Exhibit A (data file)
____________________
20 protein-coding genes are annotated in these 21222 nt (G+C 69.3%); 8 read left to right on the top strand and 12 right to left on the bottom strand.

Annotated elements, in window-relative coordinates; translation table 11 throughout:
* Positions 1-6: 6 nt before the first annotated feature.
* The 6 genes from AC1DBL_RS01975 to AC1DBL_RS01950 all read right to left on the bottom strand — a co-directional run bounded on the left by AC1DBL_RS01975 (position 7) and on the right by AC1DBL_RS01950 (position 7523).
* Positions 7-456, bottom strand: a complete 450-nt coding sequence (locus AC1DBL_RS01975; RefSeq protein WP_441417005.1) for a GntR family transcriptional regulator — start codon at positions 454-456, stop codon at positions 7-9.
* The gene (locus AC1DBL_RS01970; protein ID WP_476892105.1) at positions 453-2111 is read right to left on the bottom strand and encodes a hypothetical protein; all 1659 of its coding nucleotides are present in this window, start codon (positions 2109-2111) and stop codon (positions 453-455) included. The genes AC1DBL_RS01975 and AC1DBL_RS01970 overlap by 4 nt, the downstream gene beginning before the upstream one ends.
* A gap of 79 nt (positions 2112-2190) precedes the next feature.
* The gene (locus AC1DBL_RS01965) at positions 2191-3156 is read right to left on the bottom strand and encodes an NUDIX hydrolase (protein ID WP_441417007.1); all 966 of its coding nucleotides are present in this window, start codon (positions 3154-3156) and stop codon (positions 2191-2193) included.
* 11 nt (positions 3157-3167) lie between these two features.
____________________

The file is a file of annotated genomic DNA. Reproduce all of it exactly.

20 protein-coding genes are annotated in these 21222 nt (G+C 69.3%); 8 read left to right on the top strand and 12 right to left on the bottom strand.

Annotated elements, in window-relative coordinates; translation table 11 throughout:
* Positions 1-6: 6 nt before the first annotated feature.
* The 6 genes from AC1DBL_RS01975 to AC1DBL_RS01950 all read right to left on the bottom strand — a co-directional run bounded on the left by AC1DBL_RS01975 (position 7) and on the right by AC1DBL_RS01950 (position 7523).
* Positions 7-456, bottom strand: a complete 450-nt coding sequence (locus AC1DBL_RS01975; RefSeq protein WP_441417005.1) for a GntR family transcriptional regulator — start codon at positions 454-456, stop codon at positions 7-9.
* The gene (locus AC1DBL_RS01970; protein ID WP_476892105.1) at positions 453-2111 is read right to left on the bottom strand and encodes a hypothetical protein; all 1659 of its coding nucleotides are present in this window, start codon (positions 2109-2111) and stop codon (positions 453-455) included. The genes AC1DBL_RS01975 and AC1DBL_RS01970 overlap by 4 nt, the downstream gene beginning before the upstream one ends.
* A gap of 79 nt (positions 2112-2190) precedes the next feature.
* The gene (locus AC1DBL_RS01965) at positions 2191-3156 is read right to left on the bottom strand and encodes an NUDIX hydrolase (protein ID WP_441417007.1); all 966 of its coding nucleotides are present in this window, start codon (positions 3154-3156) and stop codon (positions 2191-2193) included.
* 11 nt (positions 3157-3167) lie between these two features.